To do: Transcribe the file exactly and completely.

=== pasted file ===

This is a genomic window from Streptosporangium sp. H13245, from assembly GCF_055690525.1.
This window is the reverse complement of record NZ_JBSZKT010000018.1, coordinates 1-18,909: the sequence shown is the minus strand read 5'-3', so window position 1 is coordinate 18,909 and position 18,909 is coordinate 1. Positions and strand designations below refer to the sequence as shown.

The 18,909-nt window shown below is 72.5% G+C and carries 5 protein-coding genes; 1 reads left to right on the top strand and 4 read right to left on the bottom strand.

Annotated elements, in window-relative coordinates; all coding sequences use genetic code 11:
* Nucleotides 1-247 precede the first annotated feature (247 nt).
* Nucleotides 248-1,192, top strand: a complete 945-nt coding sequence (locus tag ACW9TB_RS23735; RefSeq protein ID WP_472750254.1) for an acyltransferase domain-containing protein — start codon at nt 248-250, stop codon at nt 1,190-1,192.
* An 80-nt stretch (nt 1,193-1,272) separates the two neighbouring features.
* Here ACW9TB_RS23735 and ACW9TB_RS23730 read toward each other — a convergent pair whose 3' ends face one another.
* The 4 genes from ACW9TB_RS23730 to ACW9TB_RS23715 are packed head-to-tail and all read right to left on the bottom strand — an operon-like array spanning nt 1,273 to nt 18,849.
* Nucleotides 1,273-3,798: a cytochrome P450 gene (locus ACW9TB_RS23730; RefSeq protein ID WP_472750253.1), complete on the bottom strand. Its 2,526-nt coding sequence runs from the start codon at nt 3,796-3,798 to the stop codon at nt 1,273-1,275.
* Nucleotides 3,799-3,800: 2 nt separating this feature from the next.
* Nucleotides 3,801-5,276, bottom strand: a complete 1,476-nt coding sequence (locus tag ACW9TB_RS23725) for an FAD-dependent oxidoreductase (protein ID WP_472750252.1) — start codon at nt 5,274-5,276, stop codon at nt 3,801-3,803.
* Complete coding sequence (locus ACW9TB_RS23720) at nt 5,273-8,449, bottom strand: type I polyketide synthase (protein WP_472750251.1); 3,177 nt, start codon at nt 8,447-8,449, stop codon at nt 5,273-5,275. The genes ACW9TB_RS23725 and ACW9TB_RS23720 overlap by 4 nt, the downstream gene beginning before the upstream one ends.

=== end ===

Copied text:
This is a genomic window from Streptosporangium sp. H13245, from assembly GCF_055690525.1.
This window is the reverse complement of record NZ_JBSZKT010000018.1, coordinates 1-18,909: the sequence shown is the minus strand read 5'-3', so window position 1 is coordinate 18,909 and position 18,909 is coordinate 1. Positions and strand designations below refer to the sequence as shown.

The 18,909-nt window shown below is 72.5% G+C and carries 5 protein-coding genes; 1 reads left to right on the top strand and 4 read right to left on the bottom strand.

Annotated elements, in window-relative coordinates; all coding sequences use genetic code 11:
* Nucleotides 1-247 precede the first annotated feature (247 nt).
* Nucleotides 248-1,192, top strand: a complete 945-nt coding sequence (locus tag ACW9TB_RS23735; RefSeq protein ID WP_472750254.1) for an acyltransferase domain-containing protein — start codon at nt 248-250, stop codon at nt 1,190-1,192.
* An 80-nt stretch (nt 1,193-1,272) separates the two neighbouring features.
* Here ACW9TB_RS23735 and ACW9TB_RS23730 read toward each other — a convergent pair whose 3' ends face one another.
* The 4 genes from ACW9TB_RS23730 to ACW9TB_RS23715 are packed head-to-tail and all read right to left on the bottom strand — an operon-like array spanning nt 1,273 to nt 18,849.
* Nucleotides 1,273-3,798: a cytochrome P450 gene (locus ACW9TB_RS23730; RefSeq protein ID WP_472750253.1), complete on the bottom strand. Its 2,526-nt coding sequence runs from the start codon at nt 3,796-3,798 to the stop codon at nt 1,273-1,275.
* Nucleotides 3,799-3,800: 2 nt separating this feature from the next.
* Nucleotides 3,801-5,276, bottom strand: a complete 1,476-nt coding sequence (locus tag ACW9TB_RS23725) for an FAD-dependent oxidoreductase (protein ID WP_472750252.1) — start codon at nt 5,274-5,276, stop codon at nt 3,801-3,803.
* Complete coding sequence (locus ACW9TB_RS23720) at nt 5,273-8,449, bottom strand: type I polyketide synthase (protein WP_472750251.1); 3,177 nt, start codon at nt 8,447-8,449, stop codon at nt 5,273-5,275. The genes ACW9TB_RS23725 and ACW9TB_RS23720 overlap by 4 nt, the downstream gene beginning before the upstream one ends.